And sure enough. When we approached the third time, my driver pretended he couldn’t see or hear the cop and just kept moving straight toward the tunnel. It wasn’t until the cop pounded on the hood of the car that my driver acknowledged him. And man, I wish he hadn’t.

Things quickly escalated, with the cop and driver yelling at each other. I tried to slouch down in the back seat and be invisible, but couldn’t help but snap to attention when my driver yelled, “Fuck you!” And the next thing I knew, he was sprawled against his own hood, getting fitted with cuffs.

If hailing a cab during rush hour on Friday was difficult, trying to find a new cab outside the MidTown tunnel – where everyone is already en route to their destination – would be impossible. I stepped from the back seat.

“Excuse me,” I timidly said to the cop. “How am I supposed to get to the airport?”

“Not my problem,” he responded. “This cab is impounded. Guy’s a real asshole.”

“That makes two of you,” I thought. But I kept my mouth shut and considered myself lucky to get my suitcase out of the trunk. I settled for mentally flipping off the cop as I walked away, heading back “inland,” away from the tunnel, wondering how I’d manage to score a second cab.

Fortunately, not all New Yorkers are like this cop. About a block away, standing in front of a small Italian grocery, I limply raised my hand, trying to grab any taxi that passed my way. Behind me, looking like a grandfather, the grocer tidied outdoor displays of fresh oranges.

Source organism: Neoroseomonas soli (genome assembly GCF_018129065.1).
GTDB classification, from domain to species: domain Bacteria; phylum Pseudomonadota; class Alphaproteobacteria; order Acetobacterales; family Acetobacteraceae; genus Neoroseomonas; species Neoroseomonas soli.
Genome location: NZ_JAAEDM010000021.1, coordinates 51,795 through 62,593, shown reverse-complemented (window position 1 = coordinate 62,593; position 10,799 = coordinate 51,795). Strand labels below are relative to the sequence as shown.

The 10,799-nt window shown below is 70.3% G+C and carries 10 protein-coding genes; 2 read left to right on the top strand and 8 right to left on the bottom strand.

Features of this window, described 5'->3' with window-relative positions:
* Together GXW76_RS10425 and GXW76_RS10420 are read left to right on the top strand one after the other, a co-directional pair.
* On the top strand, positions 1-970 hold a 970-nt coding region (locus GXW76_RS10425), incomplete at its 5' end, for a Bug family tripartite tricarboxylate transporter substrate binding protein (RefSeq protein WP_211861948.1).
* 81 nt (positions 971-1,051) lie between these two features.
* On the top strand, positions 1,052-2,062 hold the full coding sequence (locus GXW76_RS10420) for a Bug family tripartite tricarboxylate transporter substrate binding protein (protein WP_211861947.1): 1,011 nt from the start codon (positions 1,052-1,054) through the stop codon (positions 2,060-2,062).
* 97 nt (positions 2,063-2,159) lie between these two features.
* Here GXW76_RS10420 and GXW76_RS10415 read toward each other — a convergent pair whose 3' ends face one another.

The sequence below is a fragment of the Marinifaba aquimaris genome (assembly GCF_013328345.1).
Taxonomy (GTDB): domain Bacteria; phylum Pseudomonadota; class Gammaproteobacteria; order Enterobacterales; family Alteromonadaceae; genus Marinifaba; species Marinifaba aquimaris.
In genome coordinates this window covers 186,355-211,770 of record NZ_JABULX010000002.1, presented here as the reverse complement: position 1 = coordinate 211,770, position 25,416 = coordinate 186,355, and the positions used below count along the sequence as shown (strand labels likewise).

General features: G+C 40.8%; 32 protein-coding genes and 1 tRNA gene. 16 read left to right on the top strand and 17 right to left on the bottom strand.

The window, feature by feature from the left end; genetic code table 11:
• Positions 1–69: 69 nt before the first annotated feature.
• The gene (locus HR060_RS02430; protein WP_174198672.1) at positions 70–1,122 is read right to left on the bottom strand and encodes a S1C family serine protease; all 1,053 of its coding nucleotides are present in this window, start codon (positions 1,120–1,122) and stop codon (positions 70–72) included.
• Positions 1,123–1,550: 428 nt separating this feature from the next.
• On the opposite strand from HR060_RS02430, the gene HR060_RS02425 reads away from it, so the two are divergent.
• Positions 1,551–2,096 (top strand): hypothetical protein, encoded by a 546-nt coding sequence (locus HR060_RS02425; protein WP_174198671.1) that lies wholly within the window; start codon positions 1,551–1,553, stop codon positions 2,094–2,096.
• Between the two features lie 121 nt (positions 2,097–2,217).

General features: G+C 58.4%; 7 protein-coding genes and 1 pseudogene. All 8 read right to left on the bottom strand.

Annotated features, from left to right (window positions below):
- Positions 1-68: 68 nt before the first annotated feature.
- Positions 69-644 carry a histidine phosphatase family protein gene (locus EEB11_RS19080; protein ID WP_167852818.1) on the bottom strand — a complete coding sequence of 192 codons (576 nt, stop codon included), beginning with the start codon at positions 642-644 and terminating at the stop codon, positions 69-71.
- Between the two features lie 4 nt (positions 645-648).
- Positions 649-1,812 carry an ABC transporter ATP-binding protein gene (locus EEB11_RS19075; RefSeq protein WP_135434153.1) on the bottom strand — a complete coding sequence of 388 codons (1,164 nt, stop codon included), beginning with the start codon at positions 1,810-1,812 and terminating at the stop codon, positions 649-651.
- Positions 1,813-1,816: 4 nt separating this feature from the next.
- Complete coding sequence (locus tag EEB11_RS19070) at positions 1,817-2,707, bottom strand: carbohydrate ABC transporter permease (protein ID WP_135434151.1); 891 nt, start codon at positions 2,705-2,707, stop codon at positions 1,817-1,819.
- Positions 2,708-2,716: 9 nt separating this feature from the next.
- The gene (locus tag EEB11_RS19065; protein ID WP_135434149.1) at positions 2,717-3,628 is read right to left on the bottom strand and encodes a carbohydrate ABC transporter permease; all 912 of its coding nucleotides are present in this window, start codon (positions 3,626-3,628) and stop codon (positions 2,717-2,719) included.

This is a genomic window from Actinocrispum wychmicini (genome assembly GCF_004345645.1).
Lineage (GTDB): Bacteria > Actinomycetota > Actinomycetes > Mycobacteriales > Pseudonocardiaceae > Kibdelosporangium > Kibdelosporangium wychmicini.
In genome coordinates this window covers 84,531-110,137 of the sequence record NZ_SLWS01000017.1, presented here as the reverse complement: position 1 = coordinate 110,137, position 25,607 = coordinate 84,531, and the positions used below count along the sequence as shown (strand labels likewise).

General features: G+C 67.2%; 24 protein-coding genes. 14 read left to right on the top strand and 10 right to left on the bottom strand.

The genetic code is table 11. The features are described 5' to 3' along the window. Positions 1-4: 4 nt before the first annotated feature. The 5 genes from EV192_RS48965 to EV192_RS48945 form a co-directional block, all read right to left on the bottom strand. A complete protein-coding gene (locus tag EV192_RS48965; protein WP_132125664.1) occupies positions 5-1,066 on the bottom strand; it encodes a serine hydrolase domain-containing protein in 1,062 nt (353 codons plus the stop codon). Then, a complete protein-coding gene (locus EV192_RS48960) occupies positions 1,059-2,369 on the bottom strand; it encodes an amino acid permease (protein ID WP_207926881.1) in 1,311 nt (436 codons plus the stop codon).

He looked kind of like this.

“What are you doing?” he called with a thick Italian accent.

“Trying to get a cab to LaGuardia,” I told him. “My flight is in less than an hour and my other cab was just impounded.”

He nodded as if that were normal. Then he said, “Hang on. You’ll never have luck like that. Let me get my sons on the job for you — if we can’t get you a cab, we’ll give you a ride.”

Seriously? I heard him whistle, and two guys about my own age materialized suddenly, then – after getting the story from their dad – took off running to opposite corners of the block. They worked the street like high school cheerleaders promoting a car wash, running in traffic, whipping towels above their heads.

I stood awkwardly by, watching. Within ten minutes, they were helping stuff my suitcase into the trunk of a new cab. I held out a twenty-dollar bill to one of the brothers as a thank you tip. “Nah,” he shrugged. The other one, in perfect New York speak, piled on with, “Fuggitaboutit.”

Minutes later, as we pulled past the same cop who had impounded my last ride, instead of flipping him off, I just waved and smiled. He might have been an power-tripping asshole that day, but the real New Yorkers? They were something special.